Gerard Zanzonico’s Winemaking Adventures in Xanadu
At Del Dotto Vineyards and Winery, Gerard Zanzonico juggles many balls (and barrels and yeasts, and vineyards).
September 6, 2007
AG: We’ll get to those vineyards later but first, I want to know why does Dave Del Dotto seem so focused on barrels?
GZ: It’s one of Dave’s qualities. He feels it’s a spice rack, and it impacts different flavor profiles, which I think is true. You can have a great vineyard site, but you need to enhance it with a cooperage selection to see what works best on what vineyards. Underneath the marketing concept, there’s a production concept.
AG: Do you like working with that palette of barrels?
GZ: I enjoyed working with that at Staglin [from 2003-05]. I have learned so much more about different forests, thicknesses (of the wood). You don’t always get an opportunity to taste that many different kinds of barrels in one facility.
AG: How many different types of barrels?
GZ: We have them from Missouri, Pennsylvania, France, from nine French forests.
AG: Does all that make your job easier?
GZ: It gives me a broader profile palette to work on and to work with. It’s an interesting work environment to be involved in. It would probably be easy to work for a winery that had a formula. But this is a lot more interesting. Before we rack, we sit down and taste every barrel for tannins, structure, finish. It’s eye opening.
AG: And what’s up with the clay amphora?
GZ: > We ferment in them. It has interesting characteristics that you get from natural clay. There’s an earthiness that you don’t get from oak or stainless steel. It’s a whole new ballgame with clay or concrete. Last year we had four lots - two Zinfandels and two Sangioveses with natural yeast - in those amphora, which will affect flavors. It’s another component to what Del Dotto has to offer. It’s very exciting.
AG: And now come yeast-strain experiments.
GZ: Different cultured yeasts. We’ll take a vineyard that might be eight, nine tons (per acre) and subdivide into four, five different yeast programs and then take those and put them on different oaks. You can look at all the wines with the same characteristics and with different yeasts.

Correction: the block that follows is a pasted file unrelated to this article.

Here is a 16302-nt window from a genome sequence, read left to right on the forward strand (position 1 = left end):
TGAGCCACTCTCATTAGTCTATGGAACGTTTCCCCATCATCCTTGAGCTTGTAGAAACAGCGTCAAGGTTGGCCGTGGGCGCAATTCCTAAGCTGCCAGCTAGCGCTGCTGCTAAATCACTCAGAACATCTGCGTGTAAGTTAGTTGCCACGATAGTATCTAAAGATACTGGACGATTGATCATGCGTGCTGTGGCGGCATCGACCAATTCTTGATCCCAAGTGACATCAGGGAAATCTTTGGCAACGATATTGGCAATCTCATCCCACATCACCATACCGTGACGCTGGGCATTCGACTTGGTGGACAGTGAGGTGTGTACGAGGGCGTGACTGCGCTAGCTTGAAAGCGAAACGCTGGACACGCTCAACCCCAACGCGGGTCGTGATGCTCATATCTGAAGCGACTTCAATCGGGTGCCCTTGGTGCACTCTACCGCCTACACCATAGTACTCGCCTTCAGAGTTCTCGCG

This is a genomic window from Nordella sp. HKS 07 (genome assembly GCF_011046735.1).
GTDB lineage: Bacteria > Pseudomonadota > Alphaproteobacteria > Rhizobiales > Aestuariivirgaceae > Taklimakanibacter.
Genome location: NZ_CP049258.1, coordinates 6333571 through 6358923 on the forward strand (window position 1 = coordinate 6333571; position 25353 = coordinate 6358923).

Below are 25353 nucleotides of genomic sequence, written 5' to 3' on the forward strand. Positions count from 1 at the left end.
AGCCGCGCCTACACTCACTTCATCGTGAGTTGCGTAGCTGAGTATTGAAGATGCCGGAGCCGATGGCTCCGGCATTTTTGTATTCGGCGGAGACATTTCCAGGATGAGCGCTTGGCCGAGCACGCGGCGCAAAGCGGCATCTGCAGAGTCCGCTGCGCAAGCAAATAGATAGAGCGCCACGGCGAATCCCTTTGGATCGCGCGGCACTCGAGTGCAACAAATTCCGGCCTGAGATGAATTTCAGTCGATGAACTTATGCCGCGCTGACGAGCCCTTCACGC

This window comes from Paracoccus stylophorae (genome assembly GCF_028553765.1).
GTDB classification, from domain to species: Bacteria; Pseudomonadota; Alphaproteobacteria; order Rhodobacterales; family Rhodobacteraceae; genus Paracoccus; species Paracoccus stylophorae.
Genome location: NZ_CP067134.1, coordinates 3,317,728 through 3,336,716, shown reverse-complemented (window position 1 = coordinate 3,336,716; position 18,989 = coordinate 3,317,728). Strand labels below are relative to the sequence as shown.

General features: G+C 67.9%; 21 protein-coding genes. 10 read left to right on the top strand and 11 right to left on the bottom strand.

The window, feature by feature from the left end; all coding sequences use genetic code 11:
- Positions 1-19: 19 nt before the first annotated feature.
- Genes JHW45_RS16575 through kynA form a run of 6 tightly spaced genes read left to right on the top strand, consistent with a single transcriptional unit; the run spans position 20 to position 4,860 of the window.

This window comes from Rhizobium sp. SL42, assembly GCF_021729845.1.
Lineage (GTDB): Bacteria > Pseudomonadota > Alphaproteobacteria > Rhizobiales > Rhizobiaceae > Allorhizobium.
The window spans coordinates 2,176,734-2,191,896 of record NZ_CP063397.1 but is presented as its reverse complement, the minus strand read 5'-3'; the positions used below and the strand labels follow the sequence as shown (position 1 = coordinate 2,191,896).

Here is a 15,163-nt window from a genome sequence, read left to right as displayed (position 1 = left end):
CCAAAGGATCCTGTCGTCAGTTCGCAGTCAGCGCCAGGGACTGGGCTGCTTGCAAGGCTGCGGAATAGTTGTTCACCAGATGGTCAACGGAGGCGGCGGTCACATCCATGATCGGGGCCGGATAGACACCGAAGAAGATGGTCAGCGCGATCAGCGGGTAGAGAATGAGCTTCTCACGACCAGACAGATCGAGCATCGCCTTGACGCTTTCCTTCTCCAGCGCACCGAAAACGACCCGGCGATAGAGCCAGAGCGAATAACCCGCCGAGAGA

AG: Now, tell me about the various vineyards from which you source fruit.
GZ: First there’s the Harrison Vineyards property we just bought on Pritchard Hill (in the tony eastern hills above St. Helena). It’s planted to 40 acres of Cabernet Sauvignon with a 10 to15,000-case facility,
A mountain vineyard like that is not going to come about too often. The Harrisons always made good wines. I’m walking around and looking at tiny clusters and all of a sudden I find another niche. The vines are going over the slope and into the canyon. It’s going to be challenging with all different exposures, drainage and soil types. Each (lot) will have to be kept separate.
It’s an exiting piece of property which you don’t see on the valley floor.
AG: The next vineyard?
GZ: There’s the estate (14 acres on West Zinfandel Lane north of Rutherford). It has gravelly soils that have washed down from the Maycamas Range. There’s Sangiovese and red Bordeaux varieties. The wines tend to be rich and extracted with that Rutherford dust quality, and deep purple color. It’s different from the valley floor.
AG: Everyone in Rutherford goes on and on about the dust, but few can actually define it. Can you?
GZ: That’s a difficult question. It’s a certain kind of earthiness in the nose that conveys to the flavors. It’s an earthy character, not berry character that you get from some Cabs.
AG: St. Helena (9 acres south of St. Helena).
GZ: We call it 887. It has sandy loam and some gravel. One of the things that is challenging is the scientific aspects; which is what it’s all about. When I started tasting, I discovered the front part of the vineyard has currant and raisin-y flavors from soils that are heavier. The flavors are more forward, and the fruit is not as dense as from the northern part. Here, there’s Santa Rosa plum, it’s fleshy and denser. In the southern end there’s black cherry, cassis, and it’s not as dense as the north. So I split it up into three blocks. But it takes me two to three years to understand a vineyard.
AG: Then there’s St. Helena Mountain (10 acres).
GZ: It’s the Cowen Ranch. Its further northwest at the base of the Mayacamas, with alluvial soils and lots of crushed rock. It’s also in three blocks. They never picked in separate blocks before. They do have consumers who like all three blocks of a St. Helena mountain Cab (but) we haven’t decided yet what we want to do. But some will be blended to make a St. Helena Mountain wine.
AG: Next is the Howell Mountain vineyard (7 acres).
GZ: Here, there’s Cab, Merlot and Cabernet Franc. It’s a challenge to make mountain fruit that you don’t have on the valley floor. Part if it is: how much water do you have? … We get a lot of small berries, bloom is later, harvest is much later – two, three